While discussing with Yin Ling just now I re-read a passage in Dalai Lama's book. Pretty good so wanted to share.
Dzogchen and Mahāmudrā
According to Sūtra, meditation on the clear and cognizant nature of the mind or on the transforming buddha nature alone will not eradicate afflictions. However, it does lead us to have more confidence that afflictions are not an inherent part of the mind and therefore that becoming a buddha is possible. This, in turn, leads us to question: What defiles the mind and what can eliminate these defilements completely? Seeking the method to purify the transforming buddha nature, we will cultivate the wisdom realizing the emptiness of inherent existence and eradicate ignorance.
According to Dzogchen and Mahāmudrā, meditation on the clear and cognizant nature of the mind could lead the coarse winds to dissolve and the subtlest clear light mind to become manifest. When this happens, practitioners who have previously cultivated a correct understanding of emptiness then incorporate that understanding in their meditation and use the innate clear light mind to realize emptiness and abolish afflictions.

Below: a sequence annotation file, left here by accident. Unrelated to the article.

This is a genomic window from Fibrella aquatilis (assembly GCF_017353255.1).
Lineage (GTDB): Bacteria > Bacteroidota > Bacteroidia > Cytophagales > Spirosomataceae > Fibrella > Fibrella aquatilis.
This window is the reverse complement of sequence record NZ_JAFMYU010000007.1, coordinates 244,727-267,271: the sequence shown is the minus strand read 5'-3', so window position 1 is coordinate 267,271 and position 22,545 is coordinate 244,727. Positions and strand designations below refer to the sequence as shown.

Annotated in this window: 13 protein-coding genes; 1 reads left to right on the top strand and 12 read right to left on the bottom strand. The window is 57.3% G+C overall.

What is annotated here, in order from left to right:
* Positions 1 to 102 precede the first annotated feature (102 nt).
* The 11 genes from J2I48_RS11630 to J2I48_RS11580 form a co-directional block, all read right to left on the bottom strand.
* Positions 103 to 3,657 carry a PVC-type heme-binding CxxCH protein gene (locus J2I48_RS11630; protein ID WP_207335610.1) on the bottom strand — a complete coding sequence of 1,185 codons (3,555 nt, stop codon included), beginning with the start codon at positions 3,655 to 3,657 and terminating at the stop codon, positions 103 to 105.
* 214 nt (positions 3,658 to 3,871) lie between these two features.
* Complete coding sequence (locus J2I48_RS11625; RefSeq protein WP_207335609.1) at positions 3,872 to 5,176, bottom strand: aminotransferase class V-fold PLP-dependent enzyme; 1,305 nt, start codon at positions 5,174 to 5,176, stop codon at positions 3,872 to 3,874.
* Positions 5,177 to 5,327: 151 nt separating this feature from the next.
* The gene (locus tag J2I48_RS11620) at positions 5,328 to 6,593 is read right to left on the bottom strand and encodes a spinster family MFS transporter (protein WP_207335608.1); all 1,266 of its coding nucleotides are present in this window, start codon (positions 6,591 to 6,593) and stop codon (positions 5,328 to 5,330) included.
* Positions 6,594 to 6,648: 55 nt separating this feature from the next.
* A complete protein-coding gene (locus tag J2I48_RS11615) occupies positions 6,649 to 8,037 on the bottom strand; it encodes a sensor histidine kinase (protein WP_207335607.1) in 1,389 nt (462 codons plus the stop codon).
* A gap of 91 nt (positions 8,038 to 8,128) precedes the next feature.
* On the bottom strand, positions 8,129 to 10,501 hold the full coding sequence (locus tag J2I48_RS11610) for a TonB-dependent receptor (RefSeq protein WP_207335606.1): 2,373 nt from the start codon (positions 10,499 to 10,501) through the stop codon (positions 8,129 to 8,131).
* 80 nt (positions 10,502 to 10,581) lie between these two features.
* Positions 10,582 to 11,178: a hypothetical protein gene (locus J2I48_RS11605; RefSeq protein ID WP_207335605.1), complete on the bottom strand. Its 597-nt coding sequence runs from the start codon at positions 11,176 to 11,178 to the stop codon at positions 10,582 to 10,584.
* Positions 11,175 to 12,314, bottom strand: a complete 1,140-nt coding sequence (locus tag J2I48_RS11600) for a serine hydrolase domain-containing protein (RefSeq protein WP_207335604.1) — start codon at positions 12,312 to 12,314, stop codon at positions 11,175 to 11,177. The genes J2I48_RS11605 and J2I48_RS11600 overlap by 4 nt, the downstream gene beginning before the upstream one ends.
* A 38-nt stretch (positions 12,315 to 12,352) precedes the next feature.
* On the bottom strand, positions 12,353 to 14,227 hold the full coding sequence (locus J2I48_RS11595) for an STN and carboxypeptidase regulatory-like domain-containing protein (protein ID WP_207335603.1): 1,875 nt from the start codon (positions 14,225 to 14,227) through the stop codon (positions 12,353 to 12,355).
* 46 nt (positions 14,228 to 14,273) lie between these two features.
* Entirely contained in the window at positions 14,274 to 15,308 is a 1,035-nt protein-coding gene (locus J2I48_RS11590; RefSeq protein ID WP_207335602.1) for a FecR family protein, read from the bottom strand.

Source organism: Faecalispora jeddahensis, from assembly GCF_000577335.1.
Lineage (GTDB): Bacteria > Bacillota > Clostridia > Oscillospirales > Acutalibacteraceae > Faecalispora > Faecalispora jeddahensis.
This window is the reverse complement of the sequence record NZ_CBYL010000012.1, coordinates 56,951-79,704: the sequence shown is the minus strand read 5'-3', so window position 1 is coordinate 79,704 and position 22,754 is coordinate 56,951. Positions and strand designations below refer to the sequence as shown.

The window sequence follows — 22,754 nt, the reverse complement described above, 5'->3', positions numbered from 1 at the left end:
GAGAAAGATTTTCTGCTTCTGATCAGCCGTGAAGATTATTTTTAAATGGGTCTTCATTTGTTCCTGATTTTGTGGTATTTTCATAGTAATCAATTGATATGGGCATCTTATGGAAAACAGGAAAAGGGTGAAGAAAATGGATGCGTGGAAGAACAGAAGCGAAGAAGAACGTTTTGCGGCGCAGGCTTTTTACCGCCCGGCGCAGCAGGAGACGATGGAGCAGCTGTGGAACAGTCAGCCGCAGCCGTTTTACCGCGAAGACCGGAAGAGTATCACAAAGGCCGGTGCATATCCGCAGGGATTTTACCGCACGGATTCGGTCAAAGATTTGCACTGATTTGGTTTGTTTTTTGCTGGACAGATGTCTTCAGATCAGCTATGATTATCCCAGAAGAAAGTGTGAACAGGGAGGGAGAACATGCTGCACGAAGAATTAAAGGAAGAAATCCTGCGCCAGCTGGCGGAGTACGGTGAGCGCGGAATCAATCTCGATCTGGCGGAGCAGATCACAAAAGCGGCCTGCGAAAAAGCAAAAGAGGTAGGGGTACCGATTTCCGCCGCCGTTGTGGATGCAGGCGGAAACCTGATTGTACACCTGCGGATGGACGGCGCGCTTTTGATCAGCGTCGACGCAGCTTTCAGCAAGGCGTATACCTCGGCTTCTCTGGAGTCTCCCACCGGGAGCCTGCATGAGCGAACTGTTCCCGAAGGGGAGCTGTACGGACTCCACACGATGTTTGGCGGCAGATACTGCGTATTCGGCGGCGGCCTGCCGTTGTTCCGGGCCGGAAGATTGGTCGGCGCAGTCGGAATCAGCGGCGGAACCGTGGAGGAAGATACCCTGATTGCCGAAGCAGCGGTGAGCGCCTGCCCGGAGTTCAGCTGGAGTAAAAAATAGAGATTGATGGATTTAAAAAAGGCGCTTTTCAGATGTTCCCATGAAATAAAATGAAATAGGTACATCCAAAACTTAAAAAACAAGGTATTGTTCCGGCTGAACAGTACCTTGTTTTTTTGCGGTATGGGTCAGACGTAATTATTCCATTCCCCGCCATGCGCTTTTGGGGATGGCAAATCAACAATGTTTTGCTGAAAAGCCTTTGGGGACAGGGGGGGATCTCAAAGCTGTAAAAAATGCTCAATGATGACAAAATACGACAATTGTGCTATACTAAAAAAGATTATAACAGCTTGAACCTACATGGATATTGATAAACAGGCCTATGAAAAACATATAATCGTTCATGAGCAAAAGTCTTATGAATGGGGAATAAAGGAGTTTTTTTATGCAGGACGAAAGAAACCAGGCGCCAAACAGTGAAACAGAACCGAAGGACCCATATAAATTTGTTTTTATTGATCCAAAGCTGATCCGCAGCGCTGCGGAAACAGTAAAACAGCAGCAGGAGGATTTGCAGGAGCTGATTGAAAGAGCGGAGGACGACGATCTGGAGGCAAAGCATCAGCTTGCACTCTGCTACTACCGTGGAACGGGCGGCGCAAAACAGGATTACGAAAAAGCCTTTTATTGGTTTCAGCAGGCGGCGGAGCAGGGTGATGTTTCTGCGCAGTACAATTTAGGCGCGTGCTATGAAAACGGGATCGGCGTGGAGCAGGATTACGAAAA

It is important to understand the Sublime Continuum correctly from a Dzogchen and Mahāmudrā point of view. Some people take it literally, leading them to incorrectly believe that primordial wisdom is permanent, inherently existent, independent of any other factors, and does not rely on causes and conditions. They then make statements such as, “If you unravel this secret, you will be liberated.”
Dodrup Jigme Tenpai Nyima (1865–1926) and his disciple Tsultrim Zangpo (1884–c.1957), who were great Dzogchen scholars and practitioners, said that the mere presence of this primordial wisdom within us alone cannot liberate us. Why not? At the time of death, all other minds have dissolved, and only the primordial mind remains. Even though it has manifested in all the infinite number of deaths we have experienced in saṃsāra, that has not helped us attain buddhahood. These two sages say that in order to attain buddhahood, it is necessary to utilize the primordial wisdom to realize emptiness; only that will liberate us. This is consistent with Tsongkhapa’s view.
Some commentaries on Dzogchen and Mahāmudrā say: This wisdom that abides in the afflictions is the true wisdom, and on this basis every sentient being is already a buddha. Although we have been buddhas from beginningless time, we have to be awakened again. The wisdom that we have now is the omniscient mind of a buddha, and the three bodies of a buddha exist innately in each sentient being. Sentient beings have a basis of essential purity that is not merely emptiness but is endowed with three aspects. Its entity is the dharmakāya — the mode of abiding of pristine wisdom; its nature is the enjoyment body — the appearance aspect of that mind; and compassion is the emanation bodies — its radiance or expression. In short, they say that all three buddha bodies are present, fully formed in our ordinary state, but since they are obscured we are not aware of their presence.